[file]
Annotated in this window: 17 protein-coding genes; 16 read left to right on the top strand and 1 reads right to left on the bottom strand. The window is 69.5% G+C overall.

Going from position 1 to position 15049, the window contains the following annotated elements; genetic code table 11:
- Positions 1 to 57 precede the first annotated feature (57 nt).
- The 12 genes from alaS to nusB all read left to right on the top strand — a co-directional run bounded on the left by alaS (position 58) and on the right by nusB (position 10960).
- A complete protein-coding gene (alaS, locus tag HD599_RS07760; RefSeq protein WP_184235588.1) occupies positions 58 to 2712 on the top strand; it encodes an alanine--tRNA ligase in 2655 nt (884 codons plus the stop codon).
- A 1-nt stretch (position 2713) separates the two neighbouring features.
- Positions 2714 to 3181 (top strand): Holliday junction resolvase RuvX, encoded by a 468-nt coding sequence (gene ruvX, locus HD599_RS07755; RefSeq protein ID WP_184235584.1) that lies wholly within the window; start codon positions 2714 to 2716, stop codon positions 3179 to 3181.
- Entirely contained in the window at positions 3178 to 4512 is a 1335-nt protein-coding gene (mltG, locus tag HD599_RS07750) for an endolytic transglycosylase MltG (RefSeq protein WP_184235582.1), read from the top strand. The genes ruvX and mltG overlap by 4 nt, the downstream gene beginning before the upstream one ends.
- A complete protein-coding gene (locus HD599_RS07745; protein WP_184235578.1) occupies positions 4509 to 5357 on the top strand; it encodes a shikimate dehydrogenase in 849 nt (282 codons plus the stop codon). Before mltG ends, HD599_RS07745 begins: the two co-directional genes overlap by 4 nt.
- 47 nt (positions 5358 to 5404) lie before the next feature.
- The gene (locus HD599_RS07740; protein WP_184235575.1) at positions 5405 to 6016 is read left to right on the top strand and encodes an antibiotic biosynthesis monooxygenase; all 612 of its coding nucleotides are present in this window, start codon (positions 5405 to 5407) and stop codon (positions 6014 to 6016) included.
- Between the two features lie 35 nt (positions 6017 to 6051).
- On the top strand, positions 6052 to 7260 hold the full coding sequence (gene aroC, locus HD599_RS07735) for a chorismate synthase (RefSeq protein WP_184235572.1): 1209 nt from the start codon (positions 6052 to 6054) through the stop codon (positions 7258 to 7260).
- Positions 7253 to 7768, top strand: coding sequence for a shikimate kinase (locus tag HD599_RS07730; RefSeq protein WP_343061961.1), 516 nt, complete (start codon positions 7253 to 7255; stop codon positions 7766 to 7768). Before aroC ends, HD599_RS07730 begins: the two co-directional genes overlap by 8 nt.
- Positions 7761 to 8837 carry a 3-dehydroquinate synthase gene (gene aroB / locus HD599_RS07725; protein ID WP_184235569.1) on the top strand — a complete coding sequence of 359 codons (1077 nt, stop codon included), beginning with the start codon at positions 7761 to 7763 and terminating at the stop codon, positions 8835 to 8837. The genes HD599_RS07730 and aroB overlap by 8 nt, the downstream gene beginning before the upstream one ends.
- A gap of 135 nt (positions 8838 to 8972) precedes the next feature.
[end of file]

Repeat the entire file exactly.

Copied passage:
Annotated in this window: 17 protein-coding genes; 16 read left to right on the top strand and 1 reads right to left on the bottom strand. The window is 69.5% G+C overall.

Going from position 1 to position 15049, the window contains the following annotated elements; genetic code table 11:
- Positions 1 to 57 precede the first annotated feature (57 nt).
- The 12 genes from alaS to nusB all read left to right on the top strand — a co-directional run bounded on the left by alaS (position 58) and on the right by nusB (position 10960).
- A complete protein-coding gene (alaS, locus tag HD599_RS07760; RefSeq protein WP_184235588.1) occupies positions 58 to 2712 on the top strand; it encodes an alanine--tRNA ligase in 2655 nt (884 codons plus the stop codon).
- A 1-nt stretch (position 2713) separates the two neighbouring features.
- Positions 2714 to 3181 (top strand): Holliday junction resolvase RuvX, encoded by a 468-nt coding sequence (gene ruvX, locus HD599_RS07755; RefSeq protein ID WP_184235584.1) that lies wholly within the window; start codon positions 2714 to 2716, stop codon positions 3179 to 3181.
- Entirely contained in the window at positions 3178 to 4512 is a 1335-nt protein-coding gene (mltG, locus tag HD599_RS07750) for an endolytic transglycosylase MltG (RefSeq protein WP_184235582.1), read from the top strand. The genes ruvX and mltG overlap by 4 nt, the downstream gene beginning before the upstream one ends.
- A complete protein-coding gene (locus HD599_RS07745; protein WP_184235578.1) occupies positions 4509 to 5357 on the top strand; it encodes a shikimate dehydrogenase in 849 nt (282 codons plus the stop codon). Before mltG ends, HD599_RS07745 begins: the two co-directional genes overlap by 4 nt.
- 47 nt (positions 5358 to 5404) lie before the next feature.
- The gene (locus HD599_RS07740; protein WP_184235575.1) at positions 5405 to 6016 is read left to right on the top strand and encodes an antibiotic biosynthesis monooxygenase; all 612 of its coding nucleotides are present in this window, start codon (positions 5405 to 5407) and stop codon (positions 6014 to 6016) included.
- Between the two features lie 35 nt (positions 6017 to 6051).
- On the top strand, positions 6052 to 7260 hold the full coding sequence (gene aroC, locus HD599_RS07735) for a chorismate synthase (RefSeq protein WP_184235572.1): 1209 nt from the start codon (positions 6052 to 6054) through the stop codon (positions 7258 to 7260).
- Positions 7253 to 7768, top strand: coding sequence for a shikimate kinase (locus tag HD599_RS07730; RefSeq protein WP_343061961.1), 516 nt, complete (start codon positions 7253 to 7255; stop codon positions 7766 to 7768). Before aroC ends, HD599_RS07730 begins: the two co-directional genes overlap by 8 nt.
- Positions 7761 to 8837 carry a 3-dehydroquinate synthase gene (gene aroB / locus HD599_RS07725; protein ID WP_184235569.1) on the top strand — a complete coding sequence of 359 codons (1077 nt, stop codon included), beginning with the start codon at positions 7761 to 7763 and terminating at the stop codon, positions 8835 to 8837. The genes HD599_RS07730 and aroB overlap by 8 nt, the downstream gene beginning before the upstream one ends.
- A gap of 135 nt (positions 8838 to 8972) precedes the next feature.